Last December, we at MrSEC.com were worried about Urban Meyer’s health. When word broke that the coach was stepping down due to chest pains and a late-night trip to the hospital, we felt he was doing the right thing in walking away from the game while he still could.
When he decided — about 24 hours later — to return, we suggested that he might be making a mistake. In our view, the man was risking his life when he had youth and financial security on his side. “Just walk away, man,” was our take at the time.
But then came some clarification on the health front. Meyer had been suffering from esophageal spasms. Painful? Yes. A heart attack? No.
Our initial take that he was making a mistake in returning to the sideline took on a different look. It looked wrong. Meyer was healthy enough to coach.
Only now we know that we were right for an altogether different reason. Meyer should have stayed retired the first time around because now he’s damaged his reputation and left Florida in an even greater lurch.
Had Meyer walked away last year he would have left a program that had just gone 26-2 in the previous two seasons. The Gator program also looked to be on solid ground with a “sure-thing” quarterback and a gaggle of five-star recruits waiting to pick up the baton.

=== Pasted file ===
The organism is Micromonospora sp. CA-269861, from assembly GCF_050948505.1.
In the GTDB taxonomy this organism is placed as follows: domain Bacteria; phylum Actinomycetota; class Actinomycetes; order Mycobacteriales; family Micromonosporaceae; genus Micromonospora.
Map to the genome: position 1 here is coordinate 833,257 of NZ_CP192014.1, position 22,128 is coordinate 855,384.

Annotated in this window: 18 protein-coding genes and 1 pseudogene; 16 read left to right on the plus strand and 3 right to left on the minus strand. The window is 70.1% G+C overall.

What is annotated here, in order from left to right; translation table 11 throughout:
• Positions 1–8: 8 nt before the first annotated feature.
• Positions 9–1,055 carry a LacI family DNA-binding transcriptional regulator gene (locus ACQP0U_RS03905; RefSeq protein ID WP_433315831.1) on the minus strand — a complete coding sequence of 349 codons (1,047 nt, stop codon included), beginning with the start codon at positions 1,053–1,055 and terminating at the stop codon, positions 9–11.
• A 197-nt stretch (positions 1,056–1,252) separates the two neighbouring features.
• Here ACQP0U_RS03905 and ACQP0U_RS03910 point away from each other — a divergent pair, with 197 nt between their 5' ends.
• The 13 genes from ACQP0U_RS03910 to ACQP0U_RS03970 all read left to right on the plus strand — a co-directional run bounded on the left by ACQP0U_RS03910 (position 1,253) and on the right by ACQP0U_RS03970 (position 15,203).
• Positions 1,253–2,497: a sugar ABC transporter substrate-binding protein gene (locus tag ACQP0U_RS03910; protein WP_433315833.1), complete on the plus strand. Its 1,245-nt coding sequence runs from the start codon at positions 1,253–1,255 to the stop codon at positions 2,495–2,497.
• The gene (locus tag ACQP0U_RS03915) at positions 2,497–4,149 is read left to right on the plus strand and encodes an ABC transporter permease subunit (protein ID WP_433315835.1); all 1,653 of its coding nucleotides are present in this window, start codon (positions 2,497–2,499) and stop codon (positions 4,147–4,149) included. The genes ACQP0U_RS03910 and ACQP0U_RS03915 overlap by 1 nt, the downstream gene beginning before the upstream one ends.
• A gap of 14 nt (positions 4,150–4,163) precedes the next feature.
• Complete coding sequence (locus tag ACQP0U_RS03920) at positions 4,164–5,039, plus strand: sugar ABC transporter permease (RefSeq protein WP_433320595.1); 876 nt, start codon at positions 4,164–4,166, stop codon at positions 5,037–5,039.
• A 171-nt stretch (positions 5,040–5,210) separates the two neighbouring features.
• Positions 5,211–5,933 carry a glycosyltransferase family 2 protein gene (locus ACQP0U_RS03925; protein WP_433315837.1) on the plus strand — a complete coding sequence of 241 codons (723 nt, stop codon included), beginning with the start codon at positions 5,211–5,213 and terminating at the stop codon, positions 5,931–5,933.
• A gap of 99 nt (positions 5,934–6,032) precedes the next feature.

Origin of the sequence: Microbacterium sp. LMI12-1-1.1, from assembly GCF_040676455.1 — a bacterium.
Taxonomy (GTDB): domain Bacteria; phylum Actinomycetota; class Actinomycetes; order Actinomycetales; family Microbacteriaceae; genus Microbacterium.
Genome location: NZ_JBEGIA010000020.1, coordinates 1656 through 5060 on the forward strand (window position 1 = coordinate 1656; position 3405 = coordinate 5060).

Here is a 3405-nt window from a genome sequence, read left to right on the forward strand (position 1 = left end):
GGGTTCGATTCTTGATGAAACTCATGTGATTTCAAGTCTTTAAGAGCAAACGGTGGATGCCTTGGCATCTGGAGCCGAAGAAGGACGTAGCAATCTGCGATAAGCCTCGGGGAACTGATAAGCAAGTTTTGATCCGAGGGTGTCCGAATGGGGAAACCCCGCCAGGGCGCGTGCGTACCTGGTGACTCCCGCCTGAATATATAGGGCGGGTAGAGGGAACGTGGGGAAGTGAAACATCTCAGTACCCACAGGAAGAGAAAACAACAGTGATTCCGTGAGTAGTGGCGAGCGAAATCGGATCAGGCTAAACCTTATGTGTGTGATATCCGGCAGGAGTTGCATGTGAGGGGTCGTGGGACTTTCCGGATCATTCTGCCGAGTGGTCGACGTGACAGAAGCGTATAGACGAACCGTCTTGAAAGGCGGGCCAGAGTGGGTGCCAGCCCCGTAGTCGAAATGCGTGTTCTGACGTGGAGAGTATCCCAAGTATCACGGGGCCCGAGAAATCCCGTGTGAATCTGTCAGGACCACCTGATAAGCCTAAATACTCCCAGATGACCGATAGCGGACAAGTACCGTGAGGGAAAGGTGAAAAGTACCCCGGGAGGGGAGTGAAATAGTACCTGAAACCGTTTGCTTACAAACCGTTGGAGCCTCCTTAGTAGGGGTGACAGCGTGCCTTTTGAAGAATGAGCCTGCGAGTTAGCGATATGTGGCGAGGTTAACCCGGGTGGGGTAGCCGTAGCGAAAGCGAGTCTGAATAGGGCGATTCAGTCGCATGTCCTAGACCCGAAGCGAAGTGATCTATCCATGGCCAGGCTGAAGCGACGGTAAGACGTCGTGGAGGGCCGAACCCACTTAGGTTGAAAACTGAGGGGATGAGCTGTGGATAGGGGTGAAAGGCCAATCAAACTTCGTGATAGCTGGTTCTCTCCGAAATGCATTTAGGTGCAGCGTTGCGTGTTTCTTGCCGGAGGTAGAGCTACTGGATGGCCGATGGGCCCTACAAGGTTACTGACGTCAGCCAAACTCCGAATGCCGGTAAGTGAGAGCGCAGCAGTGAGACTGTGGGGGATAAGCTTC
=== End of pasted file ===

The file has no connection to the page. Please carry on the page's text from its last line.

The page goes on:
Now, Meyer is leaving a program that just went 7-5. No one knows who will be at quarterback next season. No one knows what the offense will look like next season. And that was with Meyer. Now take him out of the mix and the Gators look as vulnerable as the Gators can possibly look.
With that recruiting base, that tradition of winning, all that cash and an AD like Jeremy Foley, I wouldn’t expect Florida to vulnerable for long. But I wouldn’t have expected them to go 7-5 this season, either.
Meyer has also explained away the health concerns that might have worked to ease his departure. Now it appears that the man is simply leaving because he can’t stand losing or can’t bear the burden of trying to fix things in Gainesville.
That’s not fair, of course, but it is the perception.
Had Meyer left last December for health reasons, he would have been hailed as a man who left the game on top. By coming back and revealing that his life was not in danger, he now goes out as a man who’s bailing on an ailing program.
A lot can happen in 12 months. Turns out we were right last December after all… for all the wrong reasons.